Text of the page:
Canada, inspired by UA fracas, will set new overbooking rules


Transport Canada, which is working on a “Passengers’ Bill of Rights” to set rules for flight changes, airline fees and lost bags, will add bumping rules to the bill.

The announcement came in the wake of the United Airlines incident in which a passenger on a United Express flight was grabbed by a Chicago airport policeman and dragged off the plane.

The airline was trying to make room for four deadheading crewmembers who needed to get to Louisville, Ky., to work on another flight.

But United originally characterized it as a case of overbooking, and that impression went viral, along with graphic videos of the event.

Transport Canada, which is working on a “Passengers’ Bill of Rights” to set rules for flight changes, airline fees and lost bags, will add bumping rules to the bill.

The announcement came in the wake of the United Airlines incident in which a passenger on a United Express flight was grabbed by a Chicago airport policeman and dragged off the plane.

The airline was trying to make room for four deadheading crewmembers who needed to get to Louisville, Ky., to work on another flight.

But United originally characterized it as a case of overbooking, and that impression went viral, along with graphic videos of the event.

Transport Minister Marc Garneau said he had seen the video and “was very disturbed by what happened. Certainly we want to make sure that it does not happen in Canada.”

He said the new regulations would be effective in 2018.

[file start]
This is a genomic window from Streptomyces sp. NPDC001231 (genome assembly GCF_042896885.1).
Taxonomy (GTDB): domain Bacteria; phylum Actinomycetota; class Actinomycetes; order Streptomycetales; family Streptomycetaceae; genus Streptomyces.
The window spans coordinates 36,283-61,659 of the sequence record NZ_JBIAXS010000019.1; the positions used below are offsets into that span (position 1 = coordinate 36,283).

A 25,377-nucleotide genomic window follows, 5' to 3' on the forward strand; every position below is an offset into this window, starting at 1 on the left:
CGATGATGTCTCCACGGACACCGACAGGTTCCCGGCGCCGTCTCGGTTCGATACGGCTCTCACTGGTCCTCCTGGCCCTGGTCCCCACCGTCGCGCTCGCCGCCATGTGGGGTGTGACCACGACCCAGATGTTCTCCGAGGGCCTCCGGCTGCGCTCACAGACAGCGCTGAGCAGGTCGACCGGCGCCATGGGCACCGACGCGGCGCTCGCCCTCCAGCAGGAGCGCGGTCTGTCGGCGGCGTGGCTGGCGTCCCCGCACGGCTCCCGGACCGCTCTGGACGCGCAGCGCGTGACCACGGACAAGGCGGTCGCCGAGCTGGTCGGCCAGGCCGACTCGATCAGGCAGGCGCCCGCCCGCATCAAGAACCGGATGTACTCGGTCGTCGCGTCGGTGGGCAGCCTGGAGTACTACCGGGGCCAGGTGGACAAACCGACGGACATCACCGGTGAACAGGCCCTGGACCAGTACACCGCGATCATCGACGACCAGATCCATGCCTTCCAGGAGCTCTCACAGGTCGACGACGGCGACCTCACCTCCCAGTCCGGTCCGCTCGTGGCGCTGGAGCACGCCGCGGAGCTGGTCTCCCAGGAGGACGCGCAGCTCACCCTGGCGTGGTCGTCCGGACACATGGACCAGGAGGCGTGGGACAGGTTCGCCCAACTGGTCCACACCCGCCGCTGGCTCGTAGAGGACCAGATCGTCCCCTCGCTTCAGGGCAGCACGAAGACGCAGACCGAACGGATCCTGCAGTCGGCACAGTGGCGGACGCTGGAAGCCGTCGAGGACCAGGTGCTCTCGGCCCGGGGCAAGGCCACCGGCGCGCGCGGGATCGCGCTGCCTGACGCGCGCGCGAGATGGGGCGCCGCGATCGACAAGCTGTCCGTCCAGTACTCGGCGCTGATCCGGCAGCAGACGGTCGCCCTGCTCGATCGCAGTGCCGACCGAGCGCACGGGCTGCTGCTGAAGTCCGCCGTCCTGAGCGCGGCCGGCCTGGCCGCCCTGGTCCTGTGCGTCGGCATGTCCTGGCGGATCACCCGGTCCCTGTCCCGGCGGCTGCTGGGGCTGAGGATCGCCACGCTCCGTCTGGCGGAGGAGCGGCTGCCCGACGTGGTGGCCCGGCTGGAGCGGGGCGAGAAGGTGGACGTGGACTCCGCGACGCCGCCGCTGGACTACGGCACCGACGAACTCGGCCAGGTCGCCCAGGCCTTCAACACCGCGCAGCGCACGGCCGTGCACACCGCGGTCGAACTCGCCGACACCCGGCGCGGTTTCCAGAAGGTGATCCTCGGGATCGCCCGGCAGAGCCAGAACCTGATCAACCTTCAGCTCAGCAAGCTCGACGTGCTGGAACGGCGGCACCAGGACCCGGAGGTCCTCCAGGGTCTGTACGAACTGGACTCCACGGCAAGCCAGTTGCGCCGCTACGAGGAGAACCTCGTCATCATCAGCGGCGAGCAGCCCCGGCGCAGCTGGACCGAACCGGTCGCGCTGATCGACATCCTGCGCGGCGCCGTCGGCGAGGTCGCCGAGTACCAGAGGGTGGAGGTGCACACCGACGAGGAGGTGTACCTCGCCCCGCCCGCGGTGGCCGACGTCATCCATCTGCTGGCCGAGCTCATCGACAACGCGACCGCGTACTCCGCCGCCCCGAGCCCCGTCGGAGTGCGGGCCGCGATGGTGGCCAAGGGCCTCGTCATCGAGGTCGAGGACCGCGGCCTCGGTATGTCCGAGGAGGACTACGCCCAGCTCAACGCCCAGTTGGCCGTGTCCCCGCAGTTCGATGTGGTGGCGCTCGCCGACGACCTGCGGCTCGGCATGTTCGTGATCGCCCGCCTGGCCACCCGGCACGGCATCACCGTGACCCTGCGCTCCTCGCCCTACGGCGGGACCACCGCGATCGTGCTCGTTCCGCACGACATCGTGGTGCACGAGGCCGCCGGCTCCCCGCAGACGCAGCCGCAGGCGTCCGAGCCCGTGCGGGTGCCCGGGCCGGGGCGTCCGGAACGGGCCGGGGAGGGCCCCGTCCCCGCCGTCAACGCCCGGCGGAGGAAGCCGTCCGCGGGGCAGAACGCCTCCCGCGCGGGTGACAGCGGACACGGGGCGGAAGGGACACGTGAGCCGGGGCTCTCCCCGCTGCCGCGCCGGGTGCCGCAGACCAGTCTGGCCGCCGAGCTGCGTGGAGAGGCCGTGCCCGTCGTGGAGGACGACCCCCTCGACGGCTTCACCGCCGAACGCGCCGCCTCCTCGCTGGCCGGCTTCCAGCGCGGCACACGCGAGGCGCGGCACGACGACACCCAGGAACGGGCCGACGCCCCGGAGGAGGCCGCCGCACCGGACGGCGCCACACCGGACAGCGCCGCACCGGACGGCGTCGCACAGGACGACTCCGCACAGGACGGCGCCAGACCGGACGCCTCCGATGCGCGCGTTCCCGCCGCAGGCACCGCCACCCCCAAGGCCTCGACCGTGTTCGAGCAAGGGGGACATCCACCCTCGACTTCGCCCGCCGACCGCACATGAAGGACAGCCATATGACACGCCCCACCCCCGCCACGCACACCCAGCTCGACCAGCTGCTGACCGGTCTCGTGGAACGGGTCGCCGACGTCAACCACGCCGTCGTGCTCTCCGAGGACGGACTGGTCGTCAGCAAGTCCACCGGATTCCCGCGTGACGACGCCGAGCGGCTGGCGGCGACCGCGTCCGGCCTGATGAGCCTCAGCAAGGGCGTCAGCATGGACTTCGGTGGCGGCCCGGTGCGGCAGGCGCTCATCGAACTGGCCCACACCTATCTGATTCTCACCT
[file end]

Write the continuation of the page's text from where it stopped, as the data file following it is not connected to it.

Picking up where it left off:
When he introduced the plan last fall, Garneau said, “This will create a more predictable and reasonable approach that will ensure that Canadians understand better what their rights are as they travel by air.”

But as eruptions over the United incident continue on social media, it has become clear that an alarming number of Americans, despite having consumer protection rules for airline passengers in place for years, are unaware of their rights – or lack of them.

Debates continue over the fact – for some a revelation – that an airline can for any reason remove a passenger who has paid for his ticket, has created no disturbance and has violated no rules. It’s perfectly legal.

“It’s part of a document that no one ever looks at called the Contract of Carriage,” Rick Seaney, chief executive officer of FareCompare, said. That document spells out that the airline, pilot and flight attendants “can pretty much do what they want,” he said.

Legal or not, United CEO Oscar Munoz vowed that the airline will never again take an incident this far.

“This can never, will never happen again on a United airlines flight,” he said in an interview with ABC News.

Specifically, he said, the use of law enforcement aboard an aircraft “has to be looked at very carefully.”

Munoz also seemed to be weighing whether the industry might be better off forfeiting a sliver of its all-encompassing power.

He noted that the process of dealing with overbooking generally works well when it is conducted gateside. “But to remove a booked, paid, seated passenger … we can’t do that. No one should be treated that way.”



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